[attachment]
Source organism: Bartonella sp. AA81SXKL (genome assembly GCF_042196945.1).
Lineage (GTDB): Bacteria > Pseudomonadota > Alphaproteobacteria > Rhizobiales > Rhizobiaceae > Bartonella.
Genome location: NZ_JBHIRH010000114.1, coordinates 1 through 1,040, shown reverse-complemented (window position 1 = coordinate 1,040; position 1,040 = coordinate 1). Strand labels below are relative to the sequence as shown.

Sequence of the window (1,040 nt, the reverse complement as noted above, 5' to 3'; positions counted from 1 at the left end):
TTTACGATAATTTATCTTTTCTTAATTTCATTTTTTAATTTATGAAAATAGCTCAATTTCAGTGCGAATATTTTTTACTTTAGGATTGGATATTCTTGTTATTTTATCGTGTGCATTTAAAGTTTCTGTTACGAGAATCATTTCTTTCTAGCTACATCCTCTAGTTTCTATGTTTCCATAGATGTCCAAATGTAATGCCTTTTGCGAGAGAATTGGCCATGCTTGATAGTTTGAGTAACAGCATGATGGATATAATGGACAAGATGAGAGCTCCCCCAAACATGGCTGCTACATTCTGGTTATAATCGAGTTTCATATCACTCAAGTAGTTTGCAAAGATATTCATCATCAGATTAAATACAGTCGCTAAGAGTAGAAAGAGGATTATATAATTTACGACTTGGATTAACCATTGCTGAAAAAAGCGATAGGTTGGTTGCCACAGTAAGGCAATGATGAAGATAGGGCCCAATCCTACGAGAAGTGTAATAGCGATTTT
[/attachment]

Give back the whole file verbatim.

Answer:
Source organism: Bartonella sp. AA81SXKL (genome assembly GCF_042196945.1).
Lineage (GTDB): Bacteria > Pseudomonadota > Alphaproteobacteria > Rhizobiales > Rhizobiaceae > Bartonella.
Genome location: NZ_JBHIRH010000114.1, coordinates 1 through 1,040, shown reverse-complemented (window position 1 = coordinate 1,040; position 1,040 = coordinate 1). Strand labels below are relative to the sequence as shown.

Sequence of the window (1,040 nt, the reverse complement as noted above, 5' to 3'; positions counted from 1 at the left end):
TTTACGATAATTTATCTTTTCTTAATTTCATTTTTTAATTTATGAAAATAGCTCAATTTCAGTGCGAATATTTTTTACTTTAGGATTGGATATTCTTGTTATTTTATCGTGTGCATTTAAAGTTTCTGTTACGAGAATCATTTCTTTCTAGCTACATCCTCTAGTTTCTATGTTTCCATAGATGTCCAAATGTAATGCCTTTTGCGAGAGAATTGGCCATGCTTGATAGTTTGAGTAACAGCATGATGGATATAATGGACAAGATGAGAGCTCCCCCAAACATGGCTGCTACATTCTGGTTATAATCGAGTTTCATATCACTCAAGTAGTTTGCAAAGATATTCATCATCAGATTAAATACAGTCGCTAAGAGTAGAAAGAGGATTATATAATTTACGACTTGGATTAACCATTGCTGAAAAAAGCGATAGGTTGGTTGCCACAGTAAGGCAATGATGAAGATAGGGCCCAATCCTACGAGAAGTGTAATAGCGATTTT